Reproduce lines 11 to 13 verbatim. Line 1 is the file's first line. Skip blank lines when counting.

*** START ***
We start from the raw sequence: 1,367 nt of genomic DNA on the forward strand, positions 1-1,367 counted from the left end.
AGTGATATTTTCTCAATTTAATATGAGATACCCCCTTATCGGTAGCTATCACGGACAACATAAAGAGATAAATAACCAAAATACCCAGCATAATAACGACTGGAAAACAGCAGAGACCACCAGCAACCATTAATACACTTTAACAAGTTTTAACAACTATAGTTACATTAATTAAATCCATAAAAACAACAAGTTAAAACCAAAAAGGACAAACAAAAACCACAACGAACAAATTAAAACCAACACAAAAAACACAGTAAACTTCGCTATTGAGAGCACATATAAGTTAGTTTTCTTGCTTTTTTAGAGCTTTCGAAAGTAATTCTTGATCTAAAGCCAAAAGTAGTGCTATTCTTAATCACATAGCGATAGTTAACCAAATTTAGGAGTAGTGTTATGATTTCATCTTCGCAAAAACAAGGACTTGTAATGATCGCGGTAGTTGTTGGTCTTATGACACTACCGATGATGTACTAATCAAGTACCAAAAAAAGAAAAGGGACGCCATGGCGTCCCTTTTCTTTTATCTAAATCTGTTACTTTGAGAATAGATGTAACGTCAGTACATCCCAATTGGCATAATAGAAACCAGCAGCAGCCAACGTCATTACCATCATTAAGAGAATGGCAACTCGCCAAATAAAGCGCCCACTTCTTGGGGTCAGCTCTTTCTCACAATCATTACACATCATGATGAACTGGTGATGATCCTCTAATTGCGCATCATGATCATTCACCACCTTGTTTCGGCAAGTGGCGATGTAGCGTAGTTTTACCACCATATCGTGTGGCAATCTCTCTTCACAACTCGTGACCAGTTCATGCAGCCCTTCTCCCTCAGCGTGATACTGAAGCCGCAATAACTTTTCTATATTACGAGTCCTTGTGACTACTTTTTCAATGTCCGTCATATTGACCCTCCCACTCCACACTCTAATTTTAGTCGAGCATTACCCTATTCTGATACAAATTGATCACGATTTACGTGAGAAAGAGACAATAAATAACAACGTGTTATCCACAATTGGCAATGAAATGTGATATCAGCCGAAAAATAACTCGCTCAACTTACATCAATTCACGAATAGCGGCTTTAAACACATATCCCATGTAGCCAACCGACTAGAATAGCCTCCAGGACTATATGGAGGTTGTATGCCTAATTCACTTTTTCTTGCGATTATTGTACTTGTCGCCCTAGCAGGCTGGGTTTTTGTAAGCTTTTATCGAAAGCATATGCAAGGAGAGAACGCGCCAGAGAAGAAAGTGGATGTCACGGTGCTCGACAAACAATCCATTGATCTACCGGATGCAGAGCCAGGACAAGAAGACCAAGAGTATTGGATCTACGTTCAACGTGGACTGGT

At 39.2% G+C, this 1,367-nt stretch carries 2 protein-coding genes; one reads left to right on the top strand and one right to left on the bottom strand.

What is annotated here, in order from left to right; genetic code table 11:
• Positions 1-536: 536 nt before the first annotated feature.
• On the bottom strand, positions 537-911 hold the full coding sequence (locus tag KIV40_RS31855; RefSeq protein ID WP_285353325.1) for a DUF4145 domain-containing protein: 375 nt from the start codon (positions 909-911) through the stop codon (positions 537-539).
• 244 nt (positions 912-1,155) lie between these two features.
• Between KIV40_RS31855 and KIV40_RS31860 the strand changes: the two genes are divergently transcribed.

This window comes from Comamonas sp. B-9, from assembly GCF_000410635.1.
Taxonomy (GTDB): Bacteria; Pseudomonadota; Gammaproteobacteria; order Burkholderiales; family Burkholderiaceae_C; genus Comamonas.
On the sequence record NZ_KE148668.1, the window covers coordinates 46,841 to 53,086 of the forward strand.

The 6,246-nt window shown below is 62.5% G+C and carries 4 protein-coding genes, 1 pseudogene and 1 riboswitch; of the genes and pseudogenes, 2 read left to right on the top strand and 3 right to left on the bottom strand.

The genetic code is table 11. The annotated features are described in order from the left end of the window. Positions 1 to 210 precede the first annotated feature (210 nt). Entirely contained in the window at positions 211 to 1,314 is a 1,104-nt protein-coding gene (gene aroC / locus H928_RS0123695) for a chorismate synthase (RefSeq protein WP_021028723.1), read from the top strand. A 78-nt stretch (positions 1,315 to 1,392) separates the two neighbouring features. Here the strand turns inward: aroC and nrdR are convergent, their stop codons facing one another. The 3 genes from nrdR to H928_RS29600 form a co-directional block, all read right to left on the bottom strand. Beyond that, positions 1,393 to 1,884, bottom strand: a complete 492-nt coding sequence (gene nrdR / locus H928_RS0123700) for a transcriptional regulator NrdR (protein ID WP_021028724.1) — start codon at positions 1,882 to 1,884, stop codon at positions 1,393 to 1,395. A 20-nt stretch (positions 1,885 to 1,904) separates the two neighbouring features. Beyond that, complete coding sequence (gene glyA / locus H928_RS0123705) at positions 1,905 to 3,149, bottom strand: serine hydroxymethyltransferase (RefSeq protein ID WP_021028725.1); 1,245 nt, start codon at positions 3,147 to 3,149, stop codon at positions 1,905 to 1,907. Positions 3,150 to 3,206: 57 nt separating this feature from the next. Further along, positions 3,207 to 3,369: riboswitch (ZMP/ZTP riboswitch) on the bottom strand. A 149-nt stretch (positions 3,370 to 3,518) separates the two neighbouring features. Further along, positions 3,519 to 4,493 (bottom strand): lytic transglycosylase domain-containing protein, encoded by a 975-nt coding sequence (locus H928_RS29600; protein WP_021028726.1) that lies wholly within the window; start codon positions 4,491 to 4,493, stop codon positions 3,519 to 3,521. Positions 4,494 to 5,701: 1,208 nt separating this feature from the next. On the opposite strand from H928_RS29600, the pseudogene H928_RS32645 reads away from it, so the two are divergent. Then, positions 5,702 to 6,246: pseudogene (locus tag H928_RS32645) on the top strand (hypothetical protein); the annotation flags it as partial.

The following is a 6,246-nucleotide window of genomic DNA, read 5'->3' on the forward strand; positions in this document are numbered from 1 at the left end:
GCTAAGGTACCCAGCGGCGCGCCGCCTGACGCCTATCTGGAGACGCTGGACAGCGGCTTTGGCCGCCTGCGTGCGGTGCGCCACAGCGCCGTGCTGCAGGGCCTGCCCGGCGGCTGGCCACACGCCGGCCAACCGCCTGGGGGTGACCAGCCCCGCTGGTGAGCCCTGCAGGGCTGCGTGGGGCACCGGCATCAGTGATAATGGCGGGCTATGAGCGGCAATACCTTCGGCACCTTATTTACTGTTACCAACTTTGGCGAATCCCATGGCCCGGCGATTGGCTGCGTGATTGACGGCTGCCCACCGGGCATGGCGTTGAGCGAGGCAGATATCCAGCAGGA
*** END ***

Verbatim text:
On the sequence record NZ_KE148668.1, the window covers coordinates 46,841 to 53,086 of the forward strand.

The 6,246-nt window shown below is 62.5% G+C and carries 4 protein-coding genes, 1 pseudogene and 1 riboswitch; of the genes and pseudogenes, 2 read left to right on the top strand and 3 right to left on the bottom strand.

The genetic code is table 11. The annotated features are described in order from the left end of the window. Positions 1 to 210 precede the first annotated feature (210 nt). Entirely contained in the window at positions 211 to 1,314 is a 1,104-nt protein-coding gene (gene aroC / locus H928_RS0123695) for a chorismate synthase (RefSeq protein WP_021028723.1), read from the top strand. A 78-nt stretch (positions 1,315 to 1,392) separates the two neighbouring features. Here the strand turns inward: aroC and nrdR are convergent, their stop codons facing one another. The 3 genes from nrdR to H928_RS29600 form a co-directional block, all read right to left on the bottom strand. Beyond that, positions 1,393 to 1,884, bottom strand: a complete 492-nt coding sequence (gene nrdR / locus H928_RS0123700) for a transcriptional regulator NrdR (protein ID WP_021028724.1) — start codon at positions 1,882 to 1,884, stop codon at positions 1,393 to 1,395. A 20-nt stretch (positions 1,885 to 1,904) separates the two neighbouring features. Beyond that, complete coding sequence (gene glyA / locus H928_RS0123705) at positions 1,905 to 3,149, bottom strand: serine hydroxymethyltransferase (RefSeq protein ID WP_021028725.1); 1,245 nt, start codon at positions 3,147 to 3,149, stop codon at positions 1,905 to 1,907. Positions 3,150 to 3,206: 57 nt separating this feature from the next. Further along, positions 3,207 to 3,369: riboswitch (ZMP/ZTP riboswitch) on the bottom strand. A 149-nt stretch (positions 3,370 to 3,518) separates the two neighbouring features. Further along, positions 3,519 to 4,493 (bottom strand): lytic transglycosylase domain-containing protein, encoded by a 975-nt coding sequence (locus H928_RS29600; protein WP_021028726.1) that lies wholly within the window; start codon positions 4,491 to 4,493, stop codon positions 3,519 to 3,521. Positions 4,494 to 5,701: 1,208 nt separating this feature from the next. On the opposite strand from H928_RS29600, the pseudogene H928_RS32645 reads away from it, so the two are divergent. Then, positions 5,702 to 6,246: pseudogene (locus tag H928_RS32645) on the top strand (hypothetical protein); the annotation flags it as partial.